Every interview question thrown your way presents an opportunity for you to make your case for why you're the best person for the position. You want to highlight your positive qualities and avoid giving reasons to disqualify you. That said, think about your overall response strategy for the interview.
Examples Speak Volumes
For each quality you present, make sure you're prepared to describe a situation where you demonstrated that quality. Basically, you always want to be able to back up any claims you might make. For example, if during the interview you say that you work well under pressure, be ready to describe an example where you did work effectively under pressure and delivered the results required.
Steer the Interview Your Way
One thing to guard against is getting lured into the interviewer's game of alternative or trick questions. Be like a politician. The next time you watch a debate or press conference, notice the kind of questions reporters ask, and then observe how the politician responds. Politicians often answer questions indirectly by presenting information they want to convey. You can do the exact same thing in a job interview.
For example, if the interviewer asks if you prefer to work alone or on a team, he may be trying to get you to say you are one way or the other. But you don't have to play this game. The reality is that most jobs require us to work both independently and in teams. Your response to this question should show that you have been successful in both situations.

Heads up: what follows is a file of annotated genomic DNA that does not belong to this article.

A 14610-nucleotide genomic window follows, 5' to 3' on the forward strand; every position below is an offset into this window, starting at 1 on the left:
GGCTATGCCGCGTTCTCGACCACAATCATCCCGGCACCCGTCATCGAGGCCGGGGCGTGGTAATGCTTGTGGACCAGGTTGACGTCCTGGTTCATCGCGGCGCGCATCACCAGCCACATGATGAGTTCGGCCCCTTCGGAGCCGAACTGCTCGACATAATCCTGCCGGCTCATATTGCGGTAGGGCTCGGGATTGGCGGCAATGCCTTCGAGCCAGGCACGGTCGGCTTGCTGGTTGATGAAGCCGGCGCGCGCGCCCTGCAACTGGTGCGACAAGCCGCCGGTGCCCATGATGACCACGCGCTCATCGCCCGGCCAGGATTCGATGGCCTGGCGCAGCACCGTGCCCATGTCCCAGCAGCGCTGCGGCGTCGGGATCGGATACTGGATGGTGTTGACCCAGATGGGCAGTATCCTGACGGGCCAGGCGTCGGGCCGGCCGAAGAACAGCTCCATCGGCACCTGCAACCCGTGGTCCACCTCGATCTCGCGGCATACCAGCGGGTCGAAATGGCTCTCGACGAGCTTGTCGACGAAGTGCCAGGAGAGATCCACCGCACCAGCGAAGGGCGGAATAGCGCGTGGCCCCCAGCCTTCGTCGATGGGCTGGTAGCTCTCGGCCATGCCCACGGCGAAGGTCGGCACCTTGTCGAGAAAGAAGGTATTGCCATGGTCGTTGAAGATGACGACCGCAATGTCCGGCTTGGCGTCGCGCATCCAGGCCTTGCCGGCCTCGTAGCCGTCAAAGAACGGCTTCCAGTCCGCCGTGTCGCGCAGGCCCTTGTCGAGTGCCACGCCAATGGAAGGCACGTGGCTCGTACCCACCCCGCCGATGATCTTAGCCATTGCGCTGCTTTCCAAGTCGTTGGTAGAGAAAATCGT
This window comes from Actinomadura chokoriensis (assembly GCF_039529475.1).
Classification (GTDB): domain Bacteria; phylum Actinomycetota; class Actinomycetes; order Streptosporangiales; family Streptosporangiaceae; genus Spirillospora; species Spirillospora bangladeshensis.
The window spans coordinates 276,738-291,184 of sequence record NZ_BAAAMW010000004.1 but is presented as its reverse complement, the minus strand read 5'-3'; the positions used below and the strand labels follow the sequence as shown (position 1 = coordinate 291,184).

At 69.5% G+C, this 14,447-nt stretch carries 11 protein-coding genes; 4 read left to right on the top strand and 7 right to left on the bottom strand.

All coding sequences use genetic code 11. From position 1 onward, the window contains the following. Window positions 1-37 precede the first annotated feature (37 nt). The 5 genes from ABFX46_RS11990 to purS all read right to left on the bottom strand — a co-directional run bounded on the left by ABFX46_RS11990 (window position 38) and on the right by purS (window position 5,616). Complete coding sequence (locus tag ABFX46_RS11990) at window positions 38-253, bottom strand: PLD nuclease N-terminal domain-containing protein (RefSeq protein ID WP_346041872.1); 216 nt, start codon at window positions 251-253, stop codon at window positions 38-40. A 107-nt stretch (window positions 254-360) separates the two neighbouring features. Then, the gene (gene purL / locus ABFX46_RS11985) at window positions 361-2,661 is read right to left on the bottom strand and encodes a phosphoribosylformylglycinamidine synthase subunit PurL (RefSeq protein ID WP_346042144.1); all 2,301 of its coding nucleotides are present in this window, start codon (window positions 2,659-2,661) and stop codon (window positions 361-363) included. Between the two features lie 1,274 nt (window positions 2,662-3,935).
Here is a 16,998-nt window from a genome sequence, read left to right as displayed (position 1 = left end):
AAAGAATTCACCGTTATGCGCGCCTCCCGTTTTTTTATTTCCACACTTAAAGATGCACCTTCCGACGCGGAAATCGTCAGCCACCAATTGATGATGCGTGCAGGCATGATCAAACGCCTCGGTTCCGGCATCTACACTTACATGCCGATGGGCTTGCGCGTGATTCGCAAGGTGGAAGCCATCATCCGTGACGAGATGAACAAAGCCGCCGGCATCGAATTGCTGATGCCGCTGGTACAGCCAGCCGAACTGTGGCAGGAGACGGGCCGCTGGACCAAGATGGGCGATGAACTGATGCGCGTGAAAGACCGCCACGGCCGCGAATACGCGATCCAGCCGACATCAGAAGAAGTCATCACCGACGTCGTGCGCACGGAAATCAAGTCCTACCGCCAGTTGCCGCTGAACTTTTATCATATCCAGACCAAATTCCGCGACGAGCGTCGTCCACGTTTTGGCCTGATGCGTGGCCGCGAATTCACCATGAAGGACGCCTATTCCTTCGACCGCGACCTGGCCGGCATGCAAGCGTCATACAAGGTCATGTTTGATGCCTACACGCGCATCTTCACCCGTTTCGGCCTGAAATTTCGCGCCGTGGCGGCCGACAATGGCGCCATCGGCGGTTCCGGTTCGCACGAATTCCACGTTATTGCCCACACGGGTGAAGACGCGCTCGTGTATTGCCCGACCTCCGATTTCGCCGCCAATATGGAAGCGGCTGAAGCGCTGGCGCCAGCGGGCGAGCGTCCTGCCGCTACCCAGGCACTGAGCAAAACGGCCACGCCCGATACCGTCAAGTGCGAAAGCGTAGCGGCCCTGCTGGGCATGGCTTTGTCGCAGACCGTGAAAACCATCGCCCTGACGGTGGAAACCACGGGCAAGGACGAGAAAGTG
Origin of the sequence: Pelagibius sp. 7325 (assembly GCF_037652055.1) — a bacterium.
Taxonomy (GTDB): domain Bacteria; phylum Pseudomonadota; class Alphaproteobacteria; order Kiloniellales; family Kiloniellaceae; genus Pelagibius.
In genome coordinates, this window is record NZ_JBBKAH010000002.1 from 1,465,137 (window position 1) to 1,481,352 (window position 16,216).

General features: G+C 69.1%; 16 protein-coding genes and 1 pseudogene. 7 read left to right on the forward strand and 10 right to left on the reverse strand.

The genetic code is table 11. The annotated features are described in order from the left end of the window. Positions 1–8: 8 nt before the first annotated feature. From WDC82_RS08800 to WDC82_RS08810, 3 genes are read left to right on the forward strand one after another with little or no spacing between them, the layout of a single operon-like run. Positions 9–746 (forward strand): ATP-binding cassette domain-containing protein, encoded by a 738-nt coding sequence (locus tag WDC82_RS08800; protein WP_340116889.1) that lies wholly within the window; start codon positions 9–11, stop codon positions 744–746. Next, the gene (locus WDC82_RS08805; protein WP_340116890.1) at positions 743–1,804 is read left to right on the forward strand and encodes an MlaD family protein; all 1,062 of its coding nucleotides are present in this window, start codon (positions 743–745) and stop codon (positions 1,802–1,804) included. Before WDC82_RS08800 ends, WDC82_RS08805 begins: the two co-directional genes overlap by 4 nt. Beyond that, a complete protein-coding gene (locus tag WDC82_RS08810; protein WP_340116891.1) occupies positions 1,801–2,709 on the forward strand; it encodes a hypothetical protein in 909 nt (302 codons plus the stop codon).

Your answers also need to provide the reason to hire you, and you want to avoid providing reasons not to hire you. Before responding to any interview question, take your time, breathe and think about your answer. Thoughtful answers delivered clearly are much better than empty answers given rapidly. And you're not being measured by your response time.
Be Clear and Concise
Be honest and succinct with your responses. Tell the truth in as positive a manner as possible, and don't discuss things or events in a negative fashion. Long answers are less effective than concise responses and tend to make interviewers suspicious. If you are talking more than 90 seconds without interaction with the interviewer, you may be providing more detail than is needed. If you feel you may be talking too long, just stop and ask the interviewer a question like, “Am I giving you the level of detail you're looking for?” This prompts a response and promotes an open exchange of information. Besides, if you're putting the interviewer to sleep with your long-winded answers, asking a question will wake them up.
Open the Conversation
After your response, ask the interviewer a tag-on question, such as, “Does that give you what you were looking for?” This ensures you are understood accurately, conveys that you want to be sure you're providing what the interviewer is looking for and promotes two-way communication.
You deserve the best, so practice your responses to frequently asked interview questions, and prepare to be your best when it matters most.